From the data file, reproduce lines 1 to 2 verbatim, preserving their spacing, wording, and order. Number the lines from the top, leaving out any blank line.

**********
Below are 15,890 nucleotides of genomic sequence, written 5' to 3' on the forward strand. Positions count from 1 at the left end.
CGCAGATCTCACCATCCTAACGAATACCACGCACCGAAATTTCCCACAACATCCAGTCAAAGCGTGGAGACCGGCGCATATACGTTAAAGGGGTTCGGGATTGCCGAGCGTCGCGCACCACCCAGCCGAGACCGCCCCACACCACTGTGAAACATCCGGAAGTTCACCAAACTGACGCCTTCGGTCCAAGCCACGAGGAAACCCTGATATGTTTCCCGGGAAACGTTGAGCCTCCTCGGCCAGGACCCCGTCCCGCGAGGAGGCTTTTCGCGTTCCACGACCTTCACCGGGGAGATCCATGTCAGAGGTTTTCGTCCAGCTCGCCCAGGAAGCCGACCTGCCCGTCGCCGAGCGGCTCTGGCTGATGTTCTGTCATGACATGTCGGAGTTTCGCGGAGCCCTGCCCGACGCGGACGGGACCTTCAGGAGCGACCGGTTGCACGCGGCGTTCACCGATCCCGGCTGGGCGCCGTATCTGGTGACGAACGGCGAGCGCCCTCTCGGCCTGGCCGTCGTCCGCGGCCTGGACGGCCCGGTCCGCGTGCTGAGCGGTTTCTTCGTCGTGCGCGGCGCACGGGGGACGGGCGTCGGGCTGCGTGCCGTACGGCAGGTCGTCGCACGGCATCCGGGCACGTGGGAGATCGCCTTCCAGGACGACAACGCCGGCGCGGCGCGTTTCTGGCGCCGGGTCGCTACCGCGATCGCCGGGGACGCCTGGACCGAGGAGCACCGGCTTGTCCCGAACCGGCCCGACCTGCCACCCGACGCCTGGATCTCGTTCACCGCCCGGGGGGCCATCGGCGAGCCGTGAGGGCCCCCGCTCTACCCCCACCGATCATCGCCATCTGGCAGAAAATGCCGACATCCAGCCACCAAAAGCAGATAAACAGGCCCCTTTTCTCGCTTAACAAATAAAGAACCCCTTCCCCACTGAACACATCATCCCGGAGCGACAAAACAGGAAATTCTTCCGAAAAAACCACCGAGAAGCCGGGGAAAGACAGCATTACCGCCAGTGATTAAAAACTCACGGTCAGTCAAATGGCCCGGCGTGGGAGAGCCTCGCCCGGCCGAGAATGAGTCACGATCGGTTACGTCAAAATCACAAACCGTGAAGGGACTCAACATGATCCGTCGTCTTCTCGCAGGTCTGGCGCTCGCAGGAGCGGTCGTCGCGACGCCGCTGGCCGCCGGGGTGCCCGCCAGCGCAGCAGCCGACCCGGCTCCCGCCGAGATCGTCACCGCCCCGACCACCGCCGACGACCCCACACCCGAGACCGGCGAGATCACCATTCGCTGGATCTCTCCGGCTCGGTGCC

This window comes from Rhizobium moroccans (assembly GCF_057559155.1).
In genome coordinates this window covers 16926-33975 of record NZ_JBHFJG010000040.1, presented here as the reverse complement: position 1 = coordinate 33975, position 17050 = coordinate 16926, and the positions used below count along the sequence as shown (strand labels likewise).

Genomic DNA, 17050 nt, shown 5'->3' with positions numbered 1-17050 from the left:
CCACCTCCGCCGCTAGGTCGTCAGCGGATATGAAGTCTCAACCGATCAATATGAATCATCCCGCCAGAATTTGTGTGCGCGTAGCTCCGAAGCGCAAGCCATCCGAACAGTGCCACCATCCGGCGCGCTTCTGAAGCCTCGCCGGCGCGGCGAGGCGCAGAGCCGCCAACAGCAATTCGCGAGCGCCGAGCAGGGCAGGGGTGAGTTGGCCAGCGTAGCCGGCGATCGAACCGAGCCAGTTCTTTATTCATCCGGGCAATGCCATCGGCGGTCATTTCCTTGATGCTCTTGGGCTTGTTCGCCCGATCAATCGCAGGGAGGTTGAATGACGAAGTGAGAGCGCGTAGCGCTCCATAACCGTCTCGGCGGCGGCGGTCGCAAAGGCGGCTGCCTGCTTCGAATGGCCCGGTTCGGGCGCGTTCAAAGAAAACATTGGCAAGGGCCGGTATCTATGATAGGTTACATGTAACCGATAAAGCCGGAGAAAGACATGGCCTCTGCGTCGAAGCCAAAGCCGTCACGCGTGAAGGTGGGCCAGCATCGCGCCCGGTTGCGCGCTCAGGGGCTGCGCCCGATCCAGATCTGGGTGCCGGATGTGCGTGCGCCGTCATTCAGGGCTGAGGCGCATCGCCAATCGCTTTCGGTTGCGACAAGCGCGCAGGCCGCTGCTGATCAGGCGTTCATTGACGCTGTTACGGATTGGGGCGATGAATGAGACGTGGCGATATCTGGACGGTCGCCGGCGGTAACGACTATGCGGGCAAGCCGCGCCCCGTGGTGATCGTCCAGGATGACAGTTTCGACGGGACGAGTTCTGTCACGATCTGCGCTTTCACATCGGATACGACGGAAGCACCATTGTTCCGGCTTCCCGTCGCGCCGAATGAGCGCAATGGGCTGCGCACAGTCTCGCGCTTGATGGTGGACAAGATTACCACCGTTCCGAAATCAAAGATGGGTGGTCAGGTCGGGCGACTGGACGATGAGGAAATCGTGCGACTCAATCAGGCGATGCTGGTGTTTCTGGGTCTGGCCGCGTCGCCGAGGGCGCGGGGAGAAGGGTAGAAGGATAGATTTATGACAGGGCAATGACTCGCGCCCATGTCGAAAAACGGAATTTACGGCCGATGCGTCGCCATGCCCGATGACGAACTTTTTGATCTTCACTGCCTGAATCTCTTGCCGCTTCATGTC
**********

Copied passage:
Below are 15,890 nucleotides of genomic sequence, written 5' to 3' on the forward strand. Positions count from 1 at the left end.
CGCAGATCTCACCATCCTAACGAATACCACGCACCGAAATTTCCCACAACATCCAGTCAAAGCGTGGAGACCGGCGCATATACGTTAAAGGGGTTCGGGATTGCCGAGCGTCGCGCACCACCCAGCCGAGACCGCCCCACACCACTGTGAAACATCCGGAAGTTCACCAAACTGACGCCTTCGGTCCAAGCCACGAGGAAACCCTGATATGTTTCCCGGGAAACGTTGAGCCTCCTCGGCCAGGACCCCGTCCCGCGAGGAGGCTTTTCGCGTTCCACGACCTTCACCGGGGAGATCCATGTCAGAGGTTTTCGTCCAGCTCGCCCAGGAAGCCGACCTGCCCGTCGCCGAGCGGCTCTGGCTGATGTTCTGTCATGACATGTCGGAGTTTCGCGGAGCCCTGCCCGACGCGGACGGGACCTTCAGGAGCGACCGGTTGCACGCGGCGTTCACCGATCCCGGCTGGGCGCCGTATCTGGTGACGAACGGCGAGCGCCCTCTCGGCCTGGCCGTCGTCCGCGGCCTGGACGGCCCGGTCCGCGTGCTGAGCGGTTTCTTCGTCGTGCGCGGCGCACGGGGGACGGGCGTCGGGCTGCGTGCCGTACGGCAGGTCGTCGCACGGCATCCGGGCACGTGGGAGATCGCCTTCCAGGACGACAACGCCGGCGCGGCGCGTTTCTGGCGCCGGGTCGCTACCGCGATCGCCGGGGACGCCTGGACCGAGGAGCACCGGCTTGTCCCGAACCGGCCCGACCTGCCACCCGACGCCTGGATCTCGTTCACCGCCCGGGGGGCCATCGGCGAGCCGTGAGGGCCCCCGCTCTACCCCCACCGATCATCGCCATCTGGCAGAAAATGCCGACATCCAGCCACCAAAAGCAGATAAACAGGCCCCTTTTCTCGCTTAACAAATAAAGAACCCCTTCCCCACTGAACACATCATCCCGGAGCGACAAAACAGGAAATTCTTCCGAAAAAACCACCGAGAAGCCGGGGAAAGACAGCATTACCGCCAGTGATTAAAAACTCACGGTCAGTCAAATGGCCCGGCGTGGGAGAGCCTCGCCCGGCCGAGAATGAGTCACGATCGGTTACGTCAAAATCACAAACCGTGAAGGGACTCAACATGATCCGTCGTCTTCTCGCAGGTCTGGCGCTCGCAGGAGCGGTCGTCGCGACGCCGCTGGCCGCCGGGGTGCCCGCCAGCGCAGCAGCCGACCCGGCTCCCGCCGAGATCGTCACCGCCCCGACCACCGCCGACGACCCCACACCCGAGACCGGCGAGATCACCATTCGCTGGATCTCTCCGGCTCGGTGCC